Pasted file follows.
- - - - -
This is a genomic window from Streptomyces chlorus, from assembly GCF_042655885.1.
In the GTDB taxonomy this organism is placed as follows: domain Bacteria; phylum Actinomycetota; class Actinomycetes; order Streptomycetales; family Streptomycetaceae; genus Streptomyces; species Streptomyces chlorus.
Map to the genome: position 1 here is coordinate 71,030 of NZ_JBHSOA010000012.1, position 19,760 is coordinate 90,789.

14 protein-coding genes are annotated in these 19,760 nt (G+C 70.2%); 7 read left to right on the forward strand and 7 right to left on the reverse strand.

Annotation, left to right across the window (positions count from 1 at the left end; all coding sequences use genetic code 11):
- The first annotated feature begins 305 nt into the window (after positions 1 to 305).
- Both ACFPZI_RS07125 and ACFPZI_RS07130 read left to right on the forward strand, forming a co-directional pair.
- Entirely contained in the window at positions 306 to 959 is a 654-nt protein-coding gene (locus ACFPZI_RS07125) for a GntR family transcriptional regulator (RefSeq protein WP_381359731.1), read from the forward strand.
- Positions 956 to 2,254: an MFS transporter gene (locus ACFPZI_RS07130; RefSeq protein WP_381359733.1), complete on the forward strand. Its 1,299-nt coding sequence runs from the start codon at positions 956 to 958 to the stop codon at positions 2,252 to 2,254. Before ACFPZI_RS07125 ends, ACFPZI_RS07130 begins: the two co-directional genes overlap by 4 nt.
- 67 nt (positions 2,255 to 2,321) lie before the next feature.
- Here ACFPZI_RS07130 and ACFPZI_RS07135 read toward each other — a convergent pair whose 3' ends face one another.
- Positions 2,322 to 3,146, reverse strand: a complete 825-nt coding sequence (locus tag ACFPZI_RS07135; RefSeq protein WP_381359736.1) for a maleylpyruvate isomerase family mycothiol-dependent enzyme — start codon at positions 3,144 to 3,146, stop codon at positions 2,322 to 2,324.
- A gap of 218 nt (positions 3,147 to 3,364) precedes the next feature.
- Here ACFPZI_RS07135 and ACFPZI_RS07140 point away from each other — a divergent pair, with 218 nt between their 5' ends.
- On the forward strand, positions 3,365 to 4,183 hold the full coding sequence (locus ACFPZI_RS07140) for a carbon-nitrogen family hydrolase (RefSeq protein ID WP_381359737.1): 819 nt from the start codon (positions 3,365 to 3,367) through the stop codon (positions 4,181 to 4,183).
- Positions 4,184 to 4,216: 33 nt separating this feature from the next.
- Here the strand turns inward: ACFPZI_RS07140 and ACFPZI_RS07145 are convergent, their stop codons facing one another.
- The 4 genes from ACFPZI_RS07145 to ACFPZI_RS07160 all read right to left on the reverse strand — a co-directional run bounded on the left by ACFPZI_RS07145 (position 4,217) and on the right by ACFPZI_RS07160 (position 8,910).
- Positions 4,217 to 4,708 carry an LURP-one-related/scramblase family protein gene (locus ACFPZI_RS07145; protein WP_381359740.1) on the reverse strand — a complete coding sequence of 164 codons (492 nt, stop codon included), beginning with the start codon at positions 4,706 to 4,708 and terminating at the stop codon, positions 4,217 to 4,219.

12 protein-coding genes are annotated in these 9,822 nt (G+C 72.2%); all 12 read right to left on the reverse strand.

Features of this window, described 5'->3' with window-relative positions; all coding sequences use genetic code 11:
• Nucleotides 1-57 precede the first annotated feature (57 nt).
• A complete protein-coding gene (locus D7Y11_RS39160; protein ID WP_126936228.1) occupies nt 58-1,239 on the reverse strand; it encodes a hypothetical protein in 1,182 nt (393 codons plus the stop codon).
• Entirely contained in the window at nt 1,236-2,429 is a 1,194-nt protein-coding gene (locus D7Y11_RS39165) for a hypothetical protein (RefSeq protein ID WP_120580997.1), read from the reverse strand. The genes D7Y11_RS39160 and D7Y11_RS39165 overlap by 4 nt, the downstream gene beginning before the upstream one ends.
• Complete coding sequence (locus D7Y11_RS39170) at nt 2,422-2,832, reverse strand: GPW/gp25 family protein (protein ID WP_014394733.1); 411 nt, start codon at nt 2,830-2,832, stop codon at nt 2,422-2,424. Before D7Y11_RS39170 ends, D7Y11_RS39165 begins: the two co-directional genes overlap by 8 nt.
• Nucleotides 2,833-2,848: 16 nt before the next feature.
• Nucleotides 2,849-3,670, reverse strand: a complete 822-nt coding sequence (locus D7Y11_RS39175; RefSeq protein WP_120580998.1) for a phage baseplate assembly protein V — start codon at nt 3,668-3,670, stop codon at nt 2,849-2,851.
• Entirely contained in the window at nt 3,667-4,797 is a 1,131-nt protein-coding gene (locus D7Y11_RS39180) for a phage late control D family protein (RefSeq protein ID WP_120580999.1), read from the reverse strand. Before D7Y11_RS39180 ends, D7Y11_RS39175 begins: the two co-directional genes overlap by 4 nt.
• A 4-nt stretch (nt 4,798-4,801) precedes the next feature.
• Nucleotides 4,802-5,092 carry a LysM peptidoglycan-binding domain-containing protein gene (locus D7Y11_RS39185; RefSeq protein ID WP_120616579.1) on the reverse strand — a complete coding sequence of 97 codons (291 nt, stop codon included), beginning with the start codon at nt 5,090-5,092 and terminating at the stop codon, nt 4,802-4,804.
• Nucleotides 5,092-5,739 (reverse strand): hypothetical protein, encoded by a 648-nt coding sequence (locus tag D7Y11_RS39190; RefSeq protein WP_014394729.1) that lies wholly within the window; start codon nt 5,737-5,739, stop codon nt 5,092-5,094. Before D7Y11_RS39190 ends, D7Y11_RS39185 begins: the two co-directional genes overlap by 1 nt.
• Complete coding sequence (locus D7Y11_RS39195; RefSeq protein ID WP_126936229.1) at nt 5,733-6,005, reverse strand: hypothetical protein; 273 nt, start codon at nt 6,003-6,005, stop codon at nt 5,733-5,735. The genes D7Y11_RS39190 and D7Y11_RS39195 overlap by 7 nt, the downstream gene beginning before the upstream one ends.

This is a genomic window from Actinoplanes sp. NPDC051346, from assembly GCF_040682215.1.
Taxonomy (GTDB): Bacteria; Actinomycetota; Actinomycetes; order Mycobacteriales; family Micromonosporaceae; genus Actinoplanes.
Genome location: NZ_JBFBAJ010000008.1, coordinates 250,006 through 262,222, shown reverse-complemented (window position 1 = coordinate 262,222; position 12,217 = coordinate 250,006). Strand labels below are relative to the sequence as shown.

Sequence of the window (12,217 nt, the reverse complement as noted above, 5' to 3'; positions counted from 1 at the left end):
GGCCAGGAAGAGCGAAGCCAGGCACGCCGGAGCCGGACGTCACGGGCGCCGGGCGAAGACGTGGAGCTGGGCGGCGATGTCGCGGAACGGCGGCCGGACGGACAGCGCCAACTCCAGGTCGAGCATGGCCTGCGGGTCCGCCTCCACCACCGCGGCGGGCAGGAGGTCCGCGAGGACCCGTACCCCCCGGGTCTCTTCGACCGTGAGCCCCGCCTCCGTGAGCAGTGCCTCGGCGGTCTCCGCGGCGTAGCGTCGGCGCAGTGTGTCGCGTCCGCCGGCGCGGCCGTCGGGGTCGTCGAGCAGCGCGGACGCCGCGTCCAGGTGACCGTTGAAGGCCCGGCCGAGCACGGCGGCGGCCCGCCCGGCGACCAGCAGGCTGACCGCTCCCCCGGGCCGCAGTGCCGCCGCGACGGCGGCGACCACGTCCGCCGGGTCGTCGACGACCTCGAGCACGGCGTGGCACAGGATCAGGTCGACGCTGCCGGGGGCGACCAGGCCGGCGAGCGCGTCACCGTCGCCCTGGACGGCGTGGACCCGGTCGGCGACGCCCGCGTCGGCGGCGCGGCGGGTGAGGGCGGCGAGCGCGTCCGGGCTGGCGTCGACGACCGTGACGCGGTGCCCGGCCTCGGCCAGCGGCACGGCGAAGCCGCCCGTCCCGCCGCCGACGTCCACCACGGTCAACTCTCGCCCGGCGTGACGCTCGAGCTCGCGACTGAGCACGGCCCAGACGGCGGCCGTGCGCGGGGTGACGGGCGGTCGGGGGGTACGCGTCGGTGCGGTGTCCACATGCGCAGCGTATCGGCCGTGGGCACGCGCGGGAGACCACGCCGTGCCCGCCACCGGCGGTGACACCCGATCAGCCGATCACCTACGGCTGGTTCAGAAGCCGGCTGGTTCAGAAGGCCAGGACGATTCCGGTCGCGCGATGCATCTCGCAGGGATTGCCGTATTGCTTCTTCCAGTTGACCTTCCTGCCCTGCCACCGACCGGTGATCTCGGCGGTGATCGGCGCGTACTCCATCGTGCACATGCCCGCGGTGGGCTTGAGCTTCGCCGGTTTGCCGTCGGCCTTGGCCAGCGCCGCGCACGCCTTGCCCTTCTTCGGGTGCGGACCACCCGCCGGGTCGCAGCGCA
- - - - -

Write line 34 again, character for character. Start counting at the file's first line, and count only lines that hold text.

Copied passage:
Taxonomy (GTDB): Bacteria; Actinomycetota; Actinomycetes; order Mycobacteriales; family Micromonosporaceae; genus Actinoplanes.